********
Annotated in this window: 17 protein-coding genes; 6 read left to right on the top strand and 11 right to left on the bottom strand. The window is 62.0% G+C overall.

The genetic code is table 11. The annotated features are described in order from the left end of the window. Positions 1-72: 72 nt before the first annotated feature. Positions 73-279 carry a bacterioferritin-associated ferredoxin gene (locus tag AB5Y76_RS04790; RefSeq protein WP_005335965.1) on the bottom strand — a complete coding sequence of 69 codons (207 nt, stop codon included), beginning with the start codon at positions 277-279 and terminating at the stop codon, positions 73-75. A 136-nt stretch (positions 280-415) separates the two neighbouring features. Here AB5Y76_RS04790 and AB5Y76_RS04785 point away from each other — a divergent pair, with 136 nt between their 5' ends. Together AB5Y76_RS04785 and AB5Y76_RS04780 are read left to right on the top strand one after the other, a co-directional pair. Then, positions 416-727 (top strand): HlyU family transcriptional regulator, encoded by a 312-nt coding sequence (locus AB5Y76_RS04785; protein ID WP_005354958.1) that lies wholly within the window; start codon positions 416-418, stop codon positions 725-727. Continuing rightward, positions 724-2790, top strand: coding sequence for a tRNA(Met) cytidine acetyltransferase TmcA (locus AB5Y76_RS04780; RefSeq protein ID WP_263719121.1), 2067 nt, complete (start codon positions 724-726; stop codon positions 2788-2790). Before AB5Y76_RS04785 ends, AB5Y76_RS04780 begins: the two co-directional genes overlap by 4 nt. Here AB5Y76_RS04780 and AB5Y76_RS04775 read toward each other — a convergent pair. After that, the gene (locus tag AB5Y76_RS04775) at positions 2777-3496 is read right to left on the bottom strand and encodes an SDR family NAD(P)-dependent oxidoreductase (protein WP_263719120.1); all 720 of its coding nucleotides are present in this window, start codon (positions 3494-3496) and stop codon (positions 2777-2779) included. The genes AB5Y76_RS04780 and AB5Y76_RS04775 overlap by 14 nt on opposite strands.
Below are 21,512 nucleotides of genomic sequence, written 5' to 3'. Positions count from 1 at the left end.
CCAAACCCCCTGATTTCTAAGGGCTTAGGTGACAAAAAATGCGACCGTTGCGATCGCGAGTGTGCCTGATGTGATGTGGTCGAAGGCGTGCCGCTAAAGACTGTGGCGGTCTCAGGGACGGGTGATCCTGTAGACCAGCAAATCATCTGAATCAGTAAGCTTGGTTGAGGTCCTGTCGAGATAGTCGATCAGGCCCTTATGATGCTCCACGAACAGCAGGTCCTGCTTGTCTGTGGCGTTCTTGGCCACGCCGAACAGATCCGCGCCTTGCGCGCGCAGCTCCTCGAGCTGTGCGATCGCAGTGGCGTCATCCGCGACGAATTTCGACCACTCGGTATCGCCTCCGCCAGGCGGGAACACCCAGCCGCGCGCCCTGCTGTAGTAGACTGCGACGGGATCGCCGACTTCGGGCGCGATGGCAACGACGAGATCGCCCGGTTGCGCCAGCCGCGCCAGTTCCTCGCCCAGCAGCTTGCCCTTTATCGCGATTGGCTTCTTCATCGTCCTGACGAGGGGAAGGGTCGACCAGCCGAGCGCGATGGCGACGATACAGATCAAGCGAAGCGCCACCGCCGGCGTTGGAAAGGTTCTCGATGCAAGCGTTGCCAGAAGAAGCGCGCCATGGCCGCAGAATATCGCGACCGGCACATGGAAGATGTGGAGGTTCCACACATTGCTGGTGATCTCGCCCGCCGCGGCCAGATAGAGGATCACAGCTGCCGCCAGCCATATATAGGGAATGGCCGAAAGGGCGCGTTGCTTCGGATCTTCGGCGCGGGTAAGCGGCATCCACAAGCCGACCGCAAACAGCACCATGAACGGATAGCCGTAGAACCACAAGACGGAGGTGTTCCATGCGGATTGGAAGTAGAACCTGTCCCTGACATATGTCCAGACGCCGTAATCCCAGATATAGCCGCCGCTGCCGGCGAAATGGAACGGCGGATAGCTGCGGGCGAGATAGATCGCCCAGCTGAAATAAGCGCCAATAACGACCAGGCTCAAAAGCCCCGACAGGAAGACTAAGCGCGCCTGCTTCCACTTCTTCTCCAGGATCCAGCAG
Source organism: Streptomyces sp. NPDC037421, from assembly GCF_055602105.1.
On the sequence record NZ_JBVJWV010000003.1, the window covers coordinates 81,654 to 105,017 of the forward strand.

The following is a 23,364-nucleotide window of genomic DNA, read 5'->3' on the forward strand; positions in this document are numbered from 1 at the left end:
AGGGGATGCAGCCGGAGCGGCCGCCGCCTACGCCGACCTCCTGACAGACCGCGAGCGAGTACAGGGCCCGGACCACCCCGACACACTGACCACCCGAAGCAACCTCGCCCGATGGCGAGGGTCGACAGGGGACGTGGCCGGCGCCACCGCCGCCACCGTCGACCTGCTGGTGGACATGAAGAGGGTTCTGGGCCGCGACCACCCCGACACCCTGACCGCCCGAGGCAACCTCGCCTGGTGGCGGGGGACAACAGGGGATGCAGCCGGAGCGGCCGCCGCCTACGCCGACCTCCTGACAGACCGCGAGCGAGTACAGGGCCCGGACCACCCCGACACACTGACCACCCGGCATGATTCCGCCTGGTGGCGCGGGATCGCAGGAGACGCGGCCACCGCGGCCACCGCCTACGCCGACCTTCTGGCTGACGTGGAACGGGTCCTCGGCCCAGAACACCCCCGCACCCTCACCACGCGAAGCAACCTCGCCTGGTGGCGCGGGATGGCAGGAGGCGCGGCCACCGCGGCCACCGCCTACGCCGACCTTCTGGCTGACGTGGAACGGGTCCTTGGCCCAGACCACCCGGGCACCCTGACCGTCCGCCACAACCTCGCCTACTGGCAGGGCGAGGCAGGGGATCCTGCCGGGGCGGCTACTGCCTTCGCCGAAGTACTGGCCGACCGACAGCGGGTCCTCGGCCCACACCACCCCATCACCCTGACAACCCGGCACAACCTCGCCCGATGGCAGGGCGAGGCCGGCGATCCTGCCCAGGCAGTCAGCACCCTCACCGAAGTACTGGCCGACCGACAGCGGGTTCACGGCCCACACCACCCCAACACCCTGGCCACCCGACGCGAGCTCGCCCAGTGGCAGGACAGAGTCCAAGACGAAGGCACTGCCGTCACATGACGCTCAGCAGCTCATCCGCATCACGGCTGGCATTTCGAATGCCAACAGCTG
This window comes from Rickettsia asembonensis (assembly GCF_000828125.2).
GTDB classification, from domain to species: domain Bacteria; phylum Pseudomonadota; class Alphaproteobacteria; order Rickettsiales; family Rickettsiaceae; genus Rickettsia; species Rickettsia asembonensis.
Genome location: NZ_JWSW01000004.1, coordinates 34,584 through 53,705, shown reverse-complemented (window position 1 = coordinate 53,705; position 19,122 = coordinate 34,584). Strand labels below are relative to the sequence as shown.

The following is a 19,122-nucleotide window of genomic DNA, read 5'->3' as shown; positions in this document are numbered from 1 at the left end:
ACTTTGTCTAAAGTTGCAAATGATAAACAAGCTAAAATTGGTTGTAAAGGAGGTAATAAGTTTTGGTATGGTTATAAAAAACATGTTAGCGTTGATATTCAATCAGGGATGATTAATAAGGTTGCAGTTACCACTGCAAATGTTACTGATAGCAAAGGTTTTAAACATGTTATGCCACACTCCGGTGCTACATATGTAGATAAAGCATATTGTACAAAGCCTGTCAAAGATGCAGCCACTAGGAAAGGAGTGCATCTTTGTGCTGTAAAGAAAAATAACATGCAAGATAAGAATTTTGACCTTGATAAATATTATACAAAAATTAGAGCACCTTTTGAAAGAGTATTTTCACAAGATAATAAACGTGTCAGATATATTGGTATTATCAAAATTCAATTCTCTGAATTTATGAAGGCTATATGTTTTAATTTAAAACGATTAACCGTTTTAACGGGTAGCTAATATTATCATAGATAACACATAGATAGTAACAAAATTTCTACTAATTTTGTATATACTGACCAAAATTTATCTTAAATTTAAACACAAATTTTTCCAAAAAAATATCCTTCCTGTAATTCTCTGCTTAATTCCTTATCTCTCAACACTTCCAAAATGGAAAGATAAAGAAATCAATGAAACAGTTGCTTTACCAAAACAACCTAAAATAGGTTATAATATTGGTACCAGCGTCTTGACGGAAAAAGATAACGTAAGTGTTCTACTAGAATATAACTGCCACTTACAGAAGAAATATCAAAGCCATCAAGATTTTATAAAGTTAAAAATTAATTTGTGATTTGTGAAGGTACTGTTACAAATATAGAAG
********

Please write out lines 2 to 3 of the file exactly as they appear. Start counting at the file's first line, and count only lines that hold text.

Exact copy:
The genetic code is table 11. The annotated features are described in order from the left end of the window. Positions 1-72: 72 nt before the first annotated feature. Positions 73-279 carry a bacterioferritin-associated ferredoxin gene (locus tag AB5Y76_RS04790; RefSeq protein WP_005335965.1) on the bottom strand — a complete coding sequence of 69 codons (207 nt, stop codon included), beginning with the start codon at positions 277-279 and terminating at the stop codon, positions 73-75. A 136-nt stretch (positions 280-415) separates the two neighbouring features. Here AB5Y76_RS04790 and AB5Y76_RS04785 point away from each other — a divergent pair, with 136 nt between their 5' ends. Together AB5Y76_RS04785 and AB5Y76_RS04780 are read left to right on the top strand one after the other, a co-directional pair. Then, positions 416-727 (top strand): HlyU family transcriptional regulator, encoded by a 312-nt coding sequence (locus AB5Y76_RS04785; protein ID WP_005354958.1) that lies wholly within the window; start codon positions 416-418, stop codon positions 725-727. Continuing rightward, positions 724-2790, top strand: coding sequence for a tRNA(Met) cytidine acetyltransferase TmcA (locus AB5Y76_RS04780; RefSeq protein ID WP_263719121.1), 2067 nt, complete (start codon positions 724-726; stop codon positions 2788-2790). Before AB5Y76_RS04785 ends, AB5Y76_RS04780 begins: the two co-directional genes overlap by 4 nt. Here AB5Y76_RS04780 and AB5Y76_RS04775 read toward each other — a convergent pair. After that, the gene (locus tag AB5Y76_RS04775) at positions 2777-3496 is read right to left on the bottom strand and encodes an SDR family NAD(P)-dependent oxidoreductase (protein WP_263719120.1); all 720 of its coding nucleotides are present in this window, start codon (positions 3494-3496) and stop codon (positions 2777-2779) included. The genes AB5Y76_RS04780 and AB5Y76_RS04775 overlap by 14 nt on opposite strands.
Below are 21,512 nucleotides of genomic sequence, written 5' to 3'. Positions count from 1 at the left end.